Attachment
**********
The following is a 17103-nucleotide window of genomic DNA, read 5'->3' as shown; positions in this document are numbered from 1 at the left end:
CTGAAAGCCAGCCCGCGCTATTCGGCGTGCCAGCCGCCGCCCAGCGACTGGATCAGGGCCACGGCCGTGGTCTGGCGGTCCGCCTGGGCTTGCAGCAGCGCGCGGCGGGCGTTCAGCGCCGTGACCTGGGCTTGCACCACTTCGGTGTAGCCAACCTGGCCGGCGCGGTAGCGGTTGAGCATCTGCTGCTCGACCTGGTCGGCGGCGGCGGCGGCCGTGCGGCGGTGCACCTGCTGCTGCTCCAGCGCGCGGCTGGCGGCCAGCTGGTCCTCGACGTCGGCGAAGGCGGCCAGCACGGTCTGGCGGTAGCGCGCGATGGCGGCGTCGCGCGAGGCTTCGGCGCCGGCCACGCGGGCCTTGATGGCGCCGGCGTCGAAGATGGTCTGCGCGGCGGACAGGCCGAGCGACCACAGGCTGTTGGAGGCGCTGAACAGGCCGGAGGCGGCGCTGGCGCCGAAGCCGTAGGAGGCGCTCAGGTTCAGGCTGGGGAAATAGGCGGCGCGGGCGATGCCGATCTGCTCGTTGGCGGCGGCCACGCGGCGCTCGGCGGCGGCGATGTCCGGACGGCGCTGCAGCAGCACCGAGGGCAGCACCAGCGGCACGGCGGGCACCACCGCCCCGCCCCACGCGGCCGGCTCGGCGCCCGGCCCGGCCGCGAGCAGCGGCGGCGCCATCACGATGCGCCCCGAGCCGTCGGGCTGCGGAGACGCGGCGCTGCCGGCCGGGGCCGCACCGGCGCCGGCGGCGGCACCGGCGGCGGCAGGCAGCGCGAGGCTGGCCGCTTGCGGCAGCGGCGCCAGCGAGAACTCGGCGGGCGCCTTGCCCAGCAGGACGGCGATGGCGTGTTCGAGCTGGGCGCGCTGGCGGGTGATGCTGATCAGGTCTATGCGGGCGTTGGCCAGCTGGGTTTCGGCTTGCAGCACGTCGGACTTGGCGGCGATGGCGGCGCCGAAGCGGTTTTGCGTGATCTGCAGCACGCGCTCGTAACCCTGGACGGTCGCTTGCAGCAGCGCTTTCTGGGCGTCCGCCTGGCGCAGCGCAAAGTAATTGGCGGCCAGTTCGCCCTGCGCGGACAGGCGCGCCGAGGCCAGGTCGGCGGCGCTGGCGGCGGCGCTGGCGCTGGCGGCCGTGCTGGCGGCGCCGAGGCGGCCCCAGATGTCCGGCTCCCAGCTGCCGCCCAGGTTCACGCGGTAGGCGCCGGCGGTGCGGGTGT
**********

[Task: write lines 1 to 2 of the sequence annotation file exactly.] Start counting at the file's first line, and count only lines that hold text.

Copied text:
The following is a 17103-nucleotide window of genomic DNA, read 5'->3' as shown; positions in this document are numbered from 1 at the left end:
CTGAAAGCCAGCCCGCGCTATTCGGCGTGCCAGCCGCCGCCCAGCGACTGGATCAGGGCCACGGCCGTGGTCTGGCGGTCCGCCTGGGCTTGCAGCAGCGCGCGGCGGGCGTTCAGCGCCGTGACCTGGGCTTGCACCACTTCGGTGTAGCCAACCTGGCCGGCGCGGTAGCGGTTGAGCATCTGCTGCTCGACCTGGTCGGCGGCGGCGGCGGCCGTGCGGCGGTGCACCTGCTGCTGCTCCAGCGCGCGGCTGGCGGCCAGCTGGTCCTCGACGTCGGCGAAGGCGGCCAGCACGGTCTGGCGGTAGCGCGCGATGGCGGCGTCGCGCGAGGCTTCGGCGCCGGCCACGCGGGCCTTGATGGCGCCGGCGTCGAAGATGGTCTGCGCGGCGGACAGGCCGAGCGACCACAGGCTGTTGGAGGCGCTGAACAGGCCGGAGGCGGCGCTGGCGCCGAAGCCGTAGGAGGCGCTCAGGTTCAGGCTGGGGAAATAGGCGGCGCGGGCGATGCCGATCTGCTCGTTGGCGGCGGCCACGCGGCGCTCGGCGGCGGCGATGTCCGGACGGCGCTGCAGCAGCACCGAGGGCAGCACCAGCGGCACGGCGGGCACCACCGCCCCGCCCCACGCGGCCGGCTCGGCGCCCGGCCCGGCCGCGAGCAGCGGCGGCGCCATCACGATGCGCCCCGAGCCGTCGGGCTGCGGAGACGCGGCGCTGCCGGCCGGGGCCGCACCGGCGCCGGCGGCGGCACCGGCGGCGGCAGGCAGCGCGAGGCTGGCCGCTTGCGGCAGCGGCGCCAGCGAGAACTCGGCGGGCGCCTTGCCCAGCAGGACGGCGATGGCGTGTTCGAGCTGGGCGCGCTGGCGGGTGATGCTGATCAGGTCTATGCGGGCGTTGGCCAGCTGGGTTTCGGCTTGCAGCACGTCGGACTTGGCGGCGATGGCGGCGCCGAAGCGGTTTTGCGTGATCTGCAGCACGCGCTCGTAACCCTGGACGGTCGCTTGCAGCAGCGCTTTCTGGGCGTCCGCCTGGCGCAGCGCAAAGTAATTGGCGGCCAGTTCGCCCTGCGCGGACAGGCGCGCCGAGGCCAGGTCGGCGGCGCTGGCGGCGGCGCTGGCGCTGGCGGCCGTGCTGGCGGCGCCGAGGCGGCCCCAGATGTCCGGCTCCCAGCTGCCGCCCAGGTTCACGCGGTAGGCGCCGGCGGTGCGGGTGT